“Removing debris is a major challenge. It may take two to three days to clear the rubble,” said S.P. Selvam, who is heading the rescue operation.

Earlier Saturday, a four-story, 50-year-old structure toppled in an area of New Delhi inhabited by the poor. Eleven people died and one survivor was being treated in a hospital, said fire service officer Praveer Haldiar.

Most homes in that part of the capital were built without permission and using substandard materials, police officer Madhur Verma said.

The Press Trust of India news agency said the New Delhi collapse was triggered by construction work on an adjacent plot.

Building collapses are common in India, where high demand for housing and lax regulations have encouraged some builders to cut corners, use substandard materials or add unauthorized extra floors.

In April last year, 74 people were killed when an eight-story building being constructed illegally in the Mumbai suburb of Thane in western Maharashtra state caved in. It was the worst building collapse in the country in decades.

©2014The Associated Press

Despite large sockeye forecasts, Feds wary of repeating 2009 blunder

VANCOUVER – Predictions for this year’s salmon fishery on British Columbia’s Fraser River are so massive there’s no historical data to use to forecast the many millions of sockeye expected to return.

But no one involved in the fishery would dare celebrate early as the ghost of the disastrous 2009 Fraser River fishery continues to haunt their memories.

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Five years after the collapse of the run that prompted a $26-million federal inquiry, Fisheries and Oceans Canada is forecasting a summer return ranging from a low of 7.3 million to a high of 72.5 million, settling for planning purposes on 23 million.

In contrast, the department forecast that some 10 million sockeye would return to the Fraser River in 2009, but only about 1.4 million showed up.

Ken Malloway, grand chief of the Sto:lo Nation, which fishes a stretch of the river starting in Surrey, B.C., said federal officials have made some big blunders over forecasts in the past.

He said there have always been concerns, uncertainty and mistakes about sockeye predictions and returns.

“People remember it and people are concerned about it, but you know people don’t want to dwell on it,” he said of the 2009 season. “People are mostly optimistic.”

Malloway said he believes federal officials may even be too conservative by settling on 23 million.

Jennifer Nener, Fisheries and Oceans Canada’s area director for the lower Fraser River, said the figure of 23 million is based on what’s known as a 50-per-cent probability. At 23 million, there is a 50 per cent chance of the returns being higher and a 50 per cent chance of returns being lower, she said.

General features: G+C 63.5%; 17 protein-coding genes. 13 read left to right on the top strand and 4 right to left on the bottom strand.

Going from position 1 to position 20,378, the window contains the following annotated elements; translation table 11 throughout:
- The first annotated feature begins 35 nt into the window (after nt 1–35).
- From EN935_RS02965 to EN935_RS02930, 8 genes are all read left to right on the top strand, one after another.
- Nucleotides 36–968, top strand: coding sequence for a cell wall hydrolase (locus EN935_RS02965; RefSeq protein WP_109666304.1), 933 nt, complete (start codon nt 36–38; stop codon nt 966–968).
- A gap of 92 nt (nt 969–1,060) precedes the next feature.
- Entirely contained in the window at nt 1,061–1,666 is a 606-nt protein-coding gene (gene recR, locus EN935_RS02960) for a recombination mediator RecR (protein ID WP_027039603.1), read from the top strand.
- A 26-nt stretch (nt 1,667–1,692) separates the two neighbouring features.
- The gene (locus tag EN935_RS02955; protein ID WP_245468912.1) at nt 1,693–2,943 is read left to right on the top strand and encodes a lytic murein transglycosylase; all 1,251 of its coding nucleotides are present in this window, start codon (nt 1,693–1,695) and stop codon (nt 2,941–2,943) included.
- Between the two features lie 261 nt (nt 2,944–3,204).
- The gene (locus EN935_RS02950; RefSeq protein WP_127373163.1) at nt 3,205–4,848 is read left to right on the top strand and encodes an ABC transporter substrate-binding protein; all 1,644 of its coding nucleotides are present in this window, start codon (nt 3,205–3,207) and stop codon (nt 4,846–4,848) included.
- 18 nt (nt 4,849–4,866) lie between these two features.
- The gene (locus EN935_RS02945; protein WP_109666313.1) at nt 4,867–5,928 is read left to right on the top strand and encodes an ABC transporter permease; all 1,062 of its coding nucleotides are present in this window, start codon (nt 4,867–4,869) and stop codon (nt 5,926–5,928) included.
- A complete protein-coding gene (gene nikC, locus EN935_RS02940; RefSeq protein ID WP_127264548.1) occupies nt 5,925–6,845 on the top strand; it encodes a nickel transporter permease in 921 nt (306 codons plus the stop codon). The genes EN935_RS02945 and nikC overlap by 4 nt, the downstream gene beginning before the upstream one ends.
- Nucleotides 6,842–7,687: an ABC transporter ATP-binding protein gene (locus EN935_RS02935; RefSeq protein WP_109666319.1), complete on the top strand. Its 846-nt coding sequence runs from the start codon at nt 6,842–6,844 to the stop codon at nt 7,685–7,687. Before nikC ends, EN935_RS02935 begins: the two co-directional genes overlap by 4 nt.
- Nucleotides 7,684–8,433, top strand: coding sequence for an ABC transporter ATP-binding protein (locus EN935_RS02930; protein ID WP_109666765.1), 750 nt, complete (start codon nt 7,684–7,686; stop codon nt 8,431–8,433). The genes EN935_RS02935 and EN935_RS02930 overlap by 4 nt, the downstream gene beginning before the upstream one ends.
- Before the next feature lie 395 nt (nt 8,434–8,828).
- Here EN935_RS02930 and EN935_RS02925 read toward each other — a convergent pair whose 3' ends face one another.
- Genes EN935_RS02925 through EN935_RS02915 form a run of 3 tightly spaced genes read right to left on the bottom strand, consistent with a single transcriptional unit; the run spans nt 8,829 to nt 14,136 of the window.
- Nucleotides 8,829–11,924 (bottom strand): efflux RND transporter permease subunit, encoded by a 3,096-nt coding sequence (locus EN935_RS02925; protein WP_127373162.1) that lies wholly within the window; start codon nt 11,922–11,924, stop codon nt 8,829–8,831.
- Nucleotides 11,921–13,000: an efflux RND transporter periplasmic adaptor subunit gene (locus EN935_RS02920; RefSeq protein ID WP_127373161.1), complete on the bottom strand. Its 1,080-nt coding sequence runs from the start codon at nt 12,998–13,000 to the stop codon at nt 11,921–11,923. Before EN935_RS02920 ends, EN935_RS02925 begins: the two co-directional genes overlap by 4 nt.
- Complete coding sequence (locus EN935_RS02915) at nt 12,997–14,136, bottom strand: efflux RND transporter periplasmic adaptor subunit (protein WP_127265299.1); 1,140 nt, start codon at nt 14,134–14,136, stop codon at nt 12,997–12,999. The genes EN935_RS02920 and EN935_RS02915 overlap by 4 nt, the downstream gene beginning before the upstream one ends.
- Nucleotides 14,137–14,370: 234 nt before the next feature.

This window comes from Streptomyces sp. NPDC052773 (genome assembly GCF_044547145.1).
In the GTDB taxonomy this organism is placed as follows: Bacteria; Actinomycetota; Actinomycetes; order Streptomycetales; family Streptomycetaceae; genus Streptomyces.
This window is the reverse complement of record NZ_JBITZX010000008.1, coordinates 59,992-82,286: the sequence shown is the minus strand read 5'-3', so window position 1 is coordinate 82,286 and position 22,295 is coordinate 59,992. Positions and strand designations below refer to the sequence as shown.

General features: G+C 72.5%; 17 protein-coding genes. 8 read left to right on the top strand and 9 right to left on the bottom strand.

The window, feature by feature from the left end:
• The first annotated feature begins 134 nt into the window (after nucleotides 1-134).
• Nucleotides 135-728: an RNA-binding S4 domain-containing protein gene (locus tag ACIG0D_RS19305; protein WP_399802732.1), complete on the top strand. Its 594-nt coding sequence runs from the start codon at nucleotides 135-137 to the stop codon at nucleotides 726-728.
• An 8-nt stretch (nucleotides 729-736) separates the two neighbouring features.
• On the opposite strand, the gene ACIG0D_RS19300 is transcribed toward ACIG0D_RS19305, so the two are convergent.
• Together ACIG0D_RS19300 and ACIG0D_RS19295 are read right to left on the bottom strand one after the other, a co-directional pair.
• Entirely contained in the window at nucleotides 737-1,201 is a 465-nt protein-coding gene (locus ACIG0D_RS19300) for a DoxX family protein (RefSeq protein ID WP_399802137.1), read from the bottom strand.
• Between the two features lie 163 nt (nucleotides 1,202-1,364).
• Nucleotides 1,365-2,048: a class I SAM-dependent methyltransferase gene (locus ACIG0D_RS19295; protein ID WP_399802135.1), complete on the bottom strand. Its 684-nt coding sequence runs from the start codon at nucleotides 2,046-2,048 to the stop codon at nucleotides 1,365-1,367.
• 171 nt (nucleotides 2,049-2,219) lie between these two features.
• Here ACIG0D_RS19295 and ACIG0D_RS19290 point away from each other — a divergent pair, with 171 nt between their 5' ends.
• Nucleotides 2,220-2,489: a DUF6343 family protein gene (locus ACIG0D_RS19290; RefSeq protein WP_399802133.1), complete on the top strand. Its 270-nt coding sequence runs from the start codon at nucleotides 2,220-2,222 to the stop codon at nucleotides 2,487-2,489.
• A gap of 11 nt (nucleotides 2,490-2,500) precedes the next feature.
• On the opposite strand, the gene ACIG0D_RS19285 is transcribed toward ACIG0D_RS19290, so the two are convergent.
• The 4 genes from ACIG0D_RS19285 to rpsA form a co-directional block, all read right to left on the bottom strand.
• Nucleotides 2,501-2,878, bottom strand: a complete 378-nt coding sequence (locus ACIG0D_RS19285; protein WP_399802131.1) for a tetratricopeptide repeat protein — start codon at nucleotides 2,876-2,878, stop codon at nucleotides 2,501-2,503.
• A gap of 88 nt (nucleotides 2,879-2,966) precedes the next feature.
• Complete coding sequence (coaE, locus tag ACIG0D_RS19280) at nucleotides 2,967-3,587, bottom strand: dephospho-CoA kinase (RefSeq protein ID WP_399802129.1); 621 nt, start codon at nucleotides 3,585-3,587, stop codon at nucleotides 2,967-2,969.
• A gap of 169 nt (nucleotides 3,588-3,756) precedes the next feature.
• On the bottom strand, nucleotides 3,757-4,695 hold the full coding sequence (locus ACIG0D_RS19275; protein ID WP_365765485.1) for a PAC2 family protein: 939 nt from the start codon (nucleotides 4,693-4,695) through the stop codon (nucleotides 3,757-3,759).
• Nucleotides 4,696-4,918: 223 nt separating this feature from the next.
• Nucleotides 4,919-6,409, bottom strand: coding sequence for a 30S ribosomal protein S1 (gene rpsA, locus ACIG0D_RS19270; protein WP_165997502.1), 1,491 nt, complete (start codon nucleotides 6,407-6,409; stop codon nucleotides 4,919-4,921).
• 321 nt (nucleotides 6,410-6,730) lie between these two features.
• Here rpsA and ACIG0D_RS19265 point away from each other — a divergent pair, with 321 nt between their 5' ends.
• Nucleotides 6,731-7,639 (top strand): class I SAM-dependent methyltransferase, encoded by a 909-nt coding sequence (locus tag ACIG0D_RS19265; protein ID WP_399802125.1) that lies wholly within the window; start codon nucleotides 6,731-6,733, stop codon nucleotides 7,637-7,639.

“The forecast is just that: it’s a forecast, and there is a lot of uncertainty in that forecast ” she said.

Complicating the forecast, though, are the facts that sockeye return to the Fraser in four-year cycles, and there was a large return in 2010 – almost 30 million.

“We had such high numbers of spawners in 2010,” she said. “We’re well outside the range of historical data that are used to actually model the forecast returns.”

Officials have broken the run up into four different management groupings.

The smallest group is known as the early Stuart run, named after the watershed from where they come, and the forecast is for 300,000, she said.

Nener said the early summer and the summer runs are next two groups and the predictions are for 4.1 million and 5.6 to 5.7 million.

The final group is the late run, and Nener said that forecast is set at 12.8 to 12.9 million.

While a test fishery began on the river June 20, there is no current commercial or recreational fishery on the Fraser, said Nener, adding it will be weeks before officials make a decision on when to open a fishery.

“Openings for First Nations’ food and social, ceremonial, as well as recreational and commercial fisheries really depend upon what’s actually happening out there in the environment,” she said.

Rob Morley of the Canadian Fishing Company, a firm that harvests, processes and markets seafood, said much has changed since 2009, and sockeye survival rates have improved in the past three years thanks to better ocean conditions.

Yet uncertainty is a constant in the industry, he added.

“Obviously, you’re always concerned that things can go wrong, and in the fish business you have to expect the unexpected, but, you know, we think those conditions are behind us at this point, given what we have seen.”

Even if 20-million sockeye return, it will still be a good fishery, he said, noting that in 2010 fish processors were scrambling to handle what was available.

This year, though, Morley said he’s concerned with the hype associated with the upper end of the forecast, the numbers past 70 million.

“If only 20 or 25 million show up … somehow people will say we’ve lost a bunch of fish again,” he said. “I think if we get a run of 20 or 25 million we should be very happy.”

Sockeye have dark red coloured meat and a high oil content. They range in weight from 2.2 to 3.1 kilograms, but can reach over six kilograms.

When the fish return to the river they’re know for turning a brilliant shade of red with green heads.

©2014The Canadian Press

B.C. government scores minor victory in teachers strike – National

VANCOUVER – The B.C. government has scored a victory in its dispute with striking teachers.

The provincial labour board has ordered teachers to show up for summer classes for high-school students who failed a course during the year.

The board says teachers must hold classes for students from Grades 10 to 12 who can’t take the failed course during the next school year.

The board is also asking the government to lift its lockout conditions, such as reduced pay, for teachers who work this summer.

But the board didn’t rule on a second government request concerning a small number of schools that don’t break for the summer and have classes year around.